Fire

Henry crosses the pond, on his way to the Big Apple

Henry crosses the pond, on his way to the Big Apple

Wednesday, July 14, 2010
5:10 PM
By Justin O'Neil
CSNChicago.com

Los Angeles got their star in 2007. New York appears to have their star in 2010.

When David Beckham signed a five-year deal to move to the Los Angeles Galaxy in 2007, it made international headlines and shocked soccer insiders around the world. According to reports, the Empire State is getting their own world-class star, with French striker Thierry officially signing with the Red Bulls on Wednesday.

Beckham is a better-known name around the world, but true soccer fans will be more excited to see Henry moving across the pond. Henry is will simply be the best player in the U.S. since Brazilian legend Pele was with the New York Cosmos in the 1970s.

While it can be seen as fashionable to rag on Beckham, few would put the Englishman as the same class as Henry. Henry is one of the greatest players in soccer history: he led the 1998 World Cup Champions with three goals in the tournament, led the English Premier League in scoring four times, the Champions League in scoring twice, and was runner-up for the FIFA Player of the Year Award on two occasions while playing for Arsenal.

Henry was not great at the 2010 World Cup, but neither was any other Frenchman. The team imploded with the outgoing coach Crazy Ray Raymond Domenech feuding with captain Patrick Viera and sending striker Nicolas Anelka home after a locker room spat. Henry was one of the few members of the French team to come out with no blame, even meeting with French President Nicolas Sarkozy to discuss the meltdown.

While the results of the Beckham move have been mixed, including Beckham and teammate Landon Donovan trading barbs in the press, the move trained the international eye on the MLS like never before. When Beckham received a straight red card for a two-footed tackle last season, the league earned begrudging respect from the English press for not coddling Beckham and giving him special treatment.

Beckham and Donovan put the feud to bed since their rocky first season, and advanced to the MLS Cup Final last season, losing on penalties to Real Salt Lake.

Only Henry knows the true reasons for the move, but having won everything a footballer can hope to win, he is at a different stage of his life. He is no longer the captain of France after being reduced to coming off the bench for both his country and at FC Barcelona. At Barcelona, he is forced to play a more complimentary role because of the sheer class of the players around him.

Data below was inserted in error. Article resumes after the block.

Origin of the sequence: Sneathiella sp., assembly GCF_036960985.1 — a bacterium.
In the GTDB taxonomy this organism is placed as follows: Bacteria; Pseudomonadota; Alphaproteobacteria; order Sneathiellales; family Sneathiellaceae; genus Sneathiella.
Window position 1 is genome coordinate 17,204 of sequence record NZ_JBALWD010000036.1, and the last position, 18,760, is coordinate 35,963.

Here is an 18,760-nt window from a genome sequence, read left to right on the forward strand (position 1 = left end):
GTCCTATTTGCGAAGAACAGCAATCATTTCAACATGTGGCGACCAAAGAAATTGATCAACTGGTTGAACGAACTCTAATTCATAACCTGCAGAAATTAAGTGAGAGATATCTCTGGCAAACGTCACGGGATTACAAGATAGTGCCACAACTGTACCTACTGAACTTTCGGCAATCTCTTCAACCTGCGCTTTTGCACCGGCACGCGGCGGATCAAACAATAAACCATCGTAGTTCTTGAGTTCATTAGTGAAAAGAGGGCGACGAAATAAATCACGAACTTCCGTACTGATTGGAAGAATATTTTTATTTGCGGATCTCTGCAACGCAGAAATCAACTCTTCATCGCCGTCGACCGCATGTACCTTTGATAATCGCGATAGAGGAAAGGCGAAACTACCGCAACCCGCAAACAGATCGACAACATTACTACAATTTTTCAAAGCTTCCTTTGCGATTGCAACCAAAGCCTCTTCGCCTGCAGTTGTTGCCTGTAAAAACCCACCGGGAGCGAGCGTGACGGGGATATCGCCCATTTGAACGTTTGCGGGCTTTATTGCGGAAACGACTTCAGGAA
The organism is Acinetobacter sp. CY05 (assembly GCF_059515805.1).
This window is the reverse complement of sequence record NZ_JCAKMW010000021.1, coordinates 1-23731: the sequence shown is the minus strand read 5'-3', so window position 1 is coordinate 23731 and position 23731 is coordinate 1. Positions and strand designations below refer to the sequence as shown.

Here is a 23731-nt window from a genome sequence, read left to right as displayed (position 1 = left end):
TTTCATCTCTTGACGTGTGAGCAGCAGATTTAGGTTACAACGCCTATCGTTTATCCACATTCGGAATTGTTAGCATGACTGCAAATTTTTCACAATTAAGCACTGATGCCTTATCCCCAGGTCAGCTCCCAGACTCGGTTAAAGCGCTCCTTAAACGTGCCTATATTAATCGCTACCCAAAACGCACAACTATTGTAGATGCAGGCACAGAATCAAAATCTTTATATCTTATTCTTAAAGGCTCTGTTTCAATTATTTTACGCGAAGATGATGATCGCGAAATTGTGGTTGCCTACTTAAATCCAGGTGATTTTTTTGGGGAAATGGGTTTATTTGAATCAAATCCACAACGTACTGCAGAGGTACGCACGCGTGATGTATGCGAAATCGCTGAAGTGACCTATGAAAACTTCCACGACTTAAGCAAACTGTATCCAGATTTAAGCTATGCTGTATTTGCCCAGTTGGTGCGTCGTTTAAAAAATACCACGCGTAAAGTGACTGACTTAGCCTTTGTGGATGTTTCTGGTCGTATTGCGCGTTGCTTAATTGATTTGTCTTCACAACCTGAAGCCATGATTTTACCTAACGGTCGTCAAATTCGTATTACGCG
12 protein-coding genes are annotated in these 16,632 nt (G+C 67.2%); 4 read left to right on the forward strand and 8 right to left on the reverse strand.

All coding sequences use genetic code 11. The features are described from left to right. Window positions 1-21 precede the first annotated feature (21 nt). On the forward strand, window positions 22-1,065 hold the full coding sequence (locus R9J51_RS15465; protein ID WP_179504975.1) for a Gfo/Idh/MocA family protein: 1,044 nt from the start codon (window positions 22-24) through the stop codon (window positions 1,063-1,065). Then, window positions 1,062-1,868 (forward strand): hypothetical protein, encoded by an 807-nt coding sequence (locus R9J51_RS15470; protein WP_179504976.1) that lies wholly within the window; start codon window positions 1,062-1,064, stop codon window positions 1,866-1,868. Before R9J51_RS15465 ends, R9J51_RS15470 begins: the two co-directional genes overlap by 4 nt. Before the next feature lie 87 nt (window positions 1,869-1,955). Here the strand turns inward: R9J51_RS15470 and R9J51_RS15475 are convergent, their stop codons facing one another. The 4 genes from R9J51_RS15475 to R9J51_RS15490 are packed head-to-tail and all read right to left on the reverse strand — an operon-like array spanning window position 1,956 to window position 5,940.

He has for a long time been an admirer of the U.S. and New York, and is good friends with fellow Frenchman Tony Parker of the San Antonio Spurs. The move to the U.S. has been rumored for years.

Fans would be wrong to think the move is a cash grab by an aging star. Henrys salary and endorsements in Europe already make him one of the best-paid athletes in the world.

Henry turns 33 in August, the same age that Beckham made his move to the MLS. Henry should be reenergized by the move, and bring a winning mentality to the Red Bulls. Barcelona won its second consecutive Spanish League, and was knocked out in the semi-finals of the Champions League last month, a year after winning the competition.

Henry will be the main attraction at the brand-new Red Bull Arena, and be an integral part of the resurgent Red Bulls. He is the third European superstar to make the move to the MLS in the past three years. In addition to the Beckham move, Henrys former Arsenal teammate Freddie Ljungberg signed with the expansion Seattle Sounders last year.

The Fire made a big splash in 2007 when they signed Mexican star Cuauhtemoc Blanco. The midfielder was a good move both on the field and off it, drawing additional followers from the Mexican-American community, but Blanco left the Fire at the conclusion of the 2009 season.

The MLS allows teams to go above the salary cap with the designated player rule, which is how teams on relatively small wage budgets are able to sign international stars. With Blanco gone, the Fire are without a designated player, and seem to be the most logical destination for the next international star that wants to jump to this side of the pond. Both the Galaxy and Red Bulls now have two designated players, while the Fire has none.